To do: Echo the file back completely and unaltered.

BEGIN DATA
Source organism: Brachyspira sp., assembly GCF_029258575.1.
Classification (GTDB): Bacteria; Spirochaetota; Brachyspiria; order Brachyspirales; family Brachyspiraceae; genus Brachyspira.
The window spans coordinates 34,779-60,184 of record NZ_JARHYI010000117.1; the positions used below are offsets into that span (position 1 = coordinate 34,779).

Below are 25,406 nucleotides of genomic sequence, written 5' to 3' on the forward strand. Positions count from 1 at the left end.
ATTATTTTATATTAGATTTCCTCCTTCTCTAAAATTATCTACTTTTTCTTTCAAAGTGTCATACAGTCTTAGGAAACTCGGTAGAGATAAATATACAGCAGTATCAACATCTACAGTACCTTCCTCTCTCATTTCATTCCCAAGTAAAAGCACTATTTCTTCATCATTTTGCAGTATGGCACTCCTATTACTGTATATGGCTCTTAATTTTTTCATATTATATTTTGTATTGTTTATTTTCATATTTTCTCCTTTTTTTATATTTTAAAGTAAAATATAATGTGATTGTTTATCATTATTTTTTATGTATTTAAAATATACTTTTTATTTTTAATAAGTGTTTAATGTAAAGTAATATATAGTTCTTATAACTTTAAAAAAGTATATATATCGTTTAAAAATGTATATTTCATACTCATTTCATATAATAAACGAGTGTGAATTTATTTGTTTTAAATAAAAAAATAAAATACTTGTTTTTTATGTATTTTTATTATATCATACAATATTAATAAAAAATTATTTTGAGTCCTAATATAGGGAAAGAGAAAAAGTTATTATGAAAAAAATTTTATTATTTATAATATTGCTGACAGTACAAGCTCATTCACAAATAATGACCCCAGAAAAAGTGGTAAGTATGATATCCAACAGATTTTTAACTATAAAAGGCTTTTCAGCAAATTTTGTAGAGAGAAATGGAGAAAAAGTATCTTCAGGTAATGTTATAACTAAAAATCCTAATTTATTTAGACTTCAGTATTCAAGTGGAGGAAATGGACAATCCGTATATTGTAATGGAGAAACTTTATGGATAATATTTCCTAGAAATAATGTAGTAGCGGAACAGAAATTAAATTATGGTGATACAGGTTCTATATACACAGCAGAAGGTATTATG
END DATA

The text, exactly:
Source organism: Brachyspira sp., assembly GCF_029258575.1.
Classification (GTDB): Bacteria; Spirochaetota; Brachyspiria; order Brachyspirales; family Brachyspiraceae; genus Brachyspira.
The window spans coordinates 34,779-60,184 of record NZ_JARHYI010000117.1; the positions used below are offsets into that span (position 1 = coordinate 34,779).

Below are 25,406 nucleotides of genomic sequence, written 5' to 3' on the forward strand. Positions count from 1 at the left end.
ATTATTTTATATTAGATTTCCTCCTTCTCTAAAATTATCTACTTTTTCTTTCAAAGTGTCATACAGTCTTAGGAAACTCGGTAGAGATAAATATACAGCAGTATCAACATCTACAGTACCTTCCTCTCTCATTTCATTCCCAAGTAAAAGCACTATTTCTTCATCATTTTGCAGTATGGCACTCCTATTACTGTATATGGCTCTTAATTTTTTCATATTATATTTTGTATTGTTTATTTTCATATTTTCTCCTTTTTTTATATTTTAAAGTAAAATATAATGTGATTGTTTATCATTATTTTTTATGTATTTAAAATATACTTTTTATTTTTAATAAGTGTTTAATGTAAAGTAATATATAGTTCTTATAACTTTAAAAAAGTATATATATCGTTTAAAAATGTATATTTCATACTCATTTCATATAATAAACGAGTGTGAATTTATTTGTTTTAAATAAAAAAATAAAATACTTGTTTTTTATGTATTTTTATTATATCATACAATATTAATAAAAAATTATTTTGAGTCCTAATATAGGGAAAGAGAAAAAGTTATTATGAAAAAAATTTTATTATTTATAATATTGCTGACAGTACAAGCTCATTCACAAATAATGACCCCAGAAAAAGTGGTAAGTATGATATCCAACAGATTTTTAACTATAAAAGGCTTTTCAGCAAATTTTGTAGAGAGAAATGGAGAAAAAGTATCTTCAGGTAATGTTATAACTAAAAATCCTAATTTATTTAGACTTCAGTATTCAAGTGGAGGAAATGGACAATCCGTATATTGTAATGGAGAAACTTTATGGATAATATTTCCTAGAAATAATGTAGTAGCGGAACAGAAATTAAATTATGGTGATACAGGTTCTATATACACAGCAGAAGGTATTATG